More than a month ago, we took a look at three household names in net that were potentially toxic to select on fantasy draft day. Ryan Miller, Sergei Bobrovsky, and Semyon Varlamov are all goaltenders to avoid because of their deteriorating personal statistics and the poor strength of their teams. But they are not the only noteworthy goaltenders that should be avoided in the fall when you’re looking for netminders in your fantasy league’s draft.
The starting role and job security are paramount to a goaltender’s fantasy value. Simply put, you want to draft goaltenders that are going to start the majority of their team’s games. Taking goaltenders that have a tenuous grasp on their team’s starting role is a roll of the dice that rarely ever works out, especially if those goaltenders are veterans being challenged by younger and cheaper heirs apparent.
Jimmy Howard, Detroit Red Wings
Howard’s stock on the draft board fell significantly last year after two straight seasons with an unimpressive .910 save percentage and a noted increase in his goals-against average after posting a 2.13 GAA in 2012-13. After losing his grip on the starting job to Petr Mrazek after an injury in January, it’s anyone’s guess where Howard will go on draft day.
Howard finds himself on the trading block and a possible buy-out candidate because of yet another rough season and his $5,291,666 cap hit over the next three years. The American netminder made 17 fewer starts last season than he did in 2014-15 and struggled after returning from his injury. Howard finished the year with an alarming 2.80 goals-against average and a .906 save percentage.
In the unlikely event that Detroit moves Mrazek — a restricted free agent due for a big raise — and keeps Howard as the probable starter, his play over the past three seasons makes him a goalie you just can’t trust on draft day. The 32-year-old isn’t who he was three or four years ago and the same can be said of the team he currently plays for.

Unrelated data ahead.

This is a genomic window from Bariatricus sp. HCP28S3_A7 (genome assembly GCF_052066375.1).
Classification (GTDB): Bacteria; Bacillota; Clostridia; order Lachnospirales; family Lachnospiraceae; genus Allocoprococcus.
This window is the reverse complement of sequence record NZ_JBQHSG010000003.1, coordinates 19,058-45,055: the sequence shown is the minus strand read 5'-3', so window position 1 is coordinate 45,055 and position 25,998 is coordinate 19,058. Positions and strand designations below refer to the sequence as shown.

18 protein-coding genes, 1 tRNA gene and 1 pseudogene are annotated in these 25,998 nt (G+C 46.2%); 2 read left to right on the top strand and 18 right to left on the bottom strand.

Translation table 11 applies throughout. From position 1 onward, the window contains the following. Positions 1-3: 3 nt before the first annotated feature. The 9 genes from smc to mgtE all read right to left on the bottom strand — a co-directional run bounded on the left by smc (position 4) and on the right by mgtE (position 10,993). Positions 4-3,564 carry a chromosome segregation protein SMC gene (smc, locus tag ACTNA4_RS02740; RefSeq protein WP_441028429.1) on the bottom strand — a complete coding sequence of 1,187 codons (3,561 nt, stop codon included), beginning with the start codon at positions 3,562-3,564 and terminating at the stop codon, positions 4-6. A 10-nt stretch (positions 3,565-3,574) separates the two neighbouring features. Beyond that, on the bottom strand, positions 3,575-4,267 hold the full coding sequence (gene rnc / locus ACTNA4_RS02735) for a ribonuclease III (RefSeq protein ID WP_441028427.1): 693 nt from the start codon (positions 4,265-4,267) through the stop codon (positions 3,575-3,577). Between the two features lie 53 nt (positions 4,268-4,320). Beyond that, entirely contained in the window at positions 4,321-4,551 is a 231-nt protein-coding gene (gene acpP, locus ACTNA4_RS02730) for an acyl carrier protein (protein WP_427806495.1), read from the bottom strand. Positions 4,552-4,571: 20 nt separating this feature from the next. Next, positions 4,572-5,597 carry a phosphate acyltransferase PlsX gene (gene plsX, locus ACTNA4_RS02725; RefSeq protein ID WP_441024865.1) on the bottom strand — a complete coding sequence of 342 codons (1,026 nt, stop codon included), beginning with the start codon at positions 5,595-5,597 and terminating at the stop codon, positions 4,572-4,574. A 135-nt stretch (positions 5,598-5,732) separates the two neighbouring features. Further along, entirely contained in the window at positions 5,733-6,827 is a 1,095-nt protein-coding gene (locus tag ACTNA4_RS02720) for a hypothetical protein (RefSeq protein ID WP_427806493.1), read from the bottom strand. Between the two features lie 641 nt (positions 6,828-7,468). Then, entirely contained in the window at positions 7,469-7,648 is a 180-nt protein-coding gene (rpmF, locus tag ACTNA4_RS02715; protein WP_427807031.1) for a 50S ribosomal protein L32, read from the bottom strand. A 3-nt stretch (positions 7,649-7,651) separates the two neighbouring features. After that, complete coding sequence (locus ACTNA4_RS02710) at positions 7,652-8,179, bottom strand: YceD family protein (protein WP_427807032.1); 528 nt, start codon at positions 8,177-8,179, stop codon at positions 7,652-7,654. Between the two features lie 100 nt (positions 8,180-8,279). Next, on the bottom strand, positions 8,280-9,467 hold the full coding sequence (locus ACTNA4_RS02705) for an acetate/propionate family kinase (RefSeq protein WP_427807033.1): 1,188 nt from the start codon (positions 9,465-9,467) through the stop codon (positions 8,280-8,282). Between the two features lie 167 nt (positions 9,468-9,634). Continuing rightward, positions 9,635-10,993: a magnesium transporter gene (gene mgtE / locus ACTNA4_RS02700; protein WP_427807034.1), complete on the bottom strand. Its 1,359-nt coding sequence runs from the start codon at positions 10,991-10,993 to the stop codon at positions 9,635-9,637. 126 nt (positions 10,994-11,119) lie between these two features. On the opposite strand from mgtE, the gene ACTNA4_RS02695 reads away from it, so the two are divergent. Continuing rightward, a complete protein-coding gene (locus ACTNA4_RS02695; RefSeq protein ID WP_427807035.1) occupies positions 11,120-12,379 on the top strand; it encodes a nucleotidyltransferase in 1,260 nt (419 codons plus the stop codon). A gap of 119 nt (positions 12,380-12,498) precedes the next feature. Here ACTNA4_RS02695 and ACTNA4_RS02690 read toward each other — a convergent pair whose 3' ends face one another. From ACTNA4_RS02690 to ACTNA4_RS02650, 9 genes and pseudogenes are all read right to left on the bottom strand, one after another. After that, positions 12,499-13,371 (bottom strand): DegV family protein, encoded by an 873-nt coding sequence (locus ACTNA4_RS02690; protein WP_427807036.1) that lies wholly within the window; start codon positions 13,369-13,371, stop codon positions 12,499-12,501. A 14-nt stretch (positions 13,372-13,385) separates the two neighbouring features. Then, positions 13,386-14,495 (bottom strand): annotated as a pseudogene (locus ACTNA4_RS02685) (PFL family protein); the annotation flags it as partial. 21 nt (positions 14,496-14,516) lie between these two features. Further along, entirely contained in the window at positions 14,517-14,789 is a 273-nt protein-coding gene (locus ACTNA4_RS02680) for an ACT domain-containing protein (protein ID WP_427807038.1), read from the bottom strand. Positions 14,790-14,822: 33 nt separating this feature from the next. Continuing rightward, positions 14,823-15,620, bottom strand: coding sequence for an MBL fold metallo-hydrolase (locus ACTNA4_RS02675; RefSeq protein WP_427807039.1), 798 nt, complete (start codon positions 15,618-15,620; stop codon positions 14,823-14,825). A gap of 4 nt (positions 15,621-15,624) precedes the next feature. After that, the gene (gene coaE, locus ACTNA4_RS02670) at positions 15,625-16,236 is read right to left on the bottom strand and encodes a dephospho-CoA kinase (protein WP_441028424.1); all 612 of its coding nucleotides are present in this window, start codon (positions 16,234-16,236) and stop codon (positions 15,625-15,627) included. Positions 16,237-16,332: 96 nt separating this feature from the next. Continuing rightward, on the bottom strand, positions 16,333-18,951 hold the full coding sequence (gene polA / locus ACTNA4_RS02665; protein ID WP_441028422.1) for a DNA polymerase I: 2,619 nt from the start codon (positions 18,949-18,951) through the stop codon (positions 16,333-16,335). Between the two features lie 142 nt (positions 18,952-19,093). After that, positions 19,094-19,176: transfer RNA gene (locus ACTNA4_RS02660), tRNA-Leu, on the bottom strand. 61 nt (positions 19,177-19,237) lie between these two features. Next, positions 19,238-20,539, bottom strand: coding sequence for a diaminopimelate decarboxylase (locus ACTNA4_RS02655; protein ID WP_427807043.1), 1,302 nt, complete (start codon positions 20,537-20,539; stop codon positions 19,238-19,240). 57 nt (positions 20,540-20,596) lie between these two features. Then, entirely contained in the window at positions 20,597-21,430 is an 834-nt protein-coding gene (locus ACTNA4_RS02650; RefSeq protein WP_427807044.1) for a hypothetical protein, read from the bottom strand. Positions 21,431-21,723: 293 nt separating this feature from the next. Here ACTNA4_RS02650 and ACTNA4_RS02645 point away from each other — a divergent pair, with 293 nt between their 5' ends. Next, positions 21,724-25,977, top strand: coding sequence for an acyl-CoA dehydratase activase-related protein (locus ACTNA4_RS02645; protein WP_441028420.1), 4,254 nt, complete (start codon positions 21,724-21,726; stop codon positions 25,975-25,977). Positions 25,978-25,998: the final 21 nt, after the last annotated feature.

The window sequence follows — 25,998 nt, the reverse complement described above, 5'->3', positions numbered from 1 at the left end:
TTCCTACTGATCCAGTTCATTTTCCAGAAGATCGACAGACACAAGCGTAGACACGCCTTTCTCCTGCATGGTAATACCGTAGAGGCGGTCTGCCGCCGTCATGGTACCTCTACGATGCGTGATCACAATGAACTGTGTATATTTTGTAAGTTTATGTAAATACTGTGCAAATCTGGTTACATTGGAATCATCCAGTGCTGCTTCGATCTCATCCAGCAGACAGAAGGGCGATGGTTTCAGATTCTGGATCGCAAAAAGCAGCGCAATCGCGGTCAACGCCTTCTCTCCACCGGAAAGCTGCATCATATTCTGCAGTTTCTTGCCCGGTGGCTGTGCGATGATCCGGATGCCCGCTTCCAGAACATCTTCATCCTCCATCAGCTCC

If Howard is still with Detroit after the offseason, he will be worth little more on draft day than a gamble pick for your team’s third goaltender. Of course, that could change if he is traded and put into a different situation. What Howard needs most isn’t a change of scenery; it’s a time machine.Ondrej Pavelec, Winnipeg Jets
Because of an injury and inconsistent play, Pavelec started just 31 games last season for Winnipeg, his lowest total since 2008-09. The Czech goaltender has never been known as a special player in fantasy hockey, but he was popular as a mid-to-late-round pick in the last few years because of his job security. Managers that found themselves in need of a goalie often selected Pavelec because he was one of the few starters still available.
That job security no longer exists.
When Pavelec missed three months with a knee sprain, 26-year-old Michael Hutchinson was given the opportunity he had been waiting for: a chance to claim the starting role in Winnipeg’s crease. Unfortunately for Hutchinson, he dropped the ball in his 25 starts last season after a promising rookie performance.
However, rookie Connor Hellebuyck did not waste his opportunity.
In addition to starting in a dozen straight games, Hellebuyck posted the best stats of the Jets’ three goaltenders in a similar sample size. Before being sent back down to the AHL, Hellebuyck had a record of 13-11-1 and a .918 save percentage. He is currently the favorite to take the starting job out of camp next season, which would be the first time since the franchise moved from Atlanta that Pavelec wasn’t the starter to begin the season.
Pavelec’s days as a low-risk late pick in the draft to fill out your roster are over. He has one year left on his contract and both Hellebuyck and Hutchinson are better options moving forward for a team that desperately needs help keeping pucks out of its net.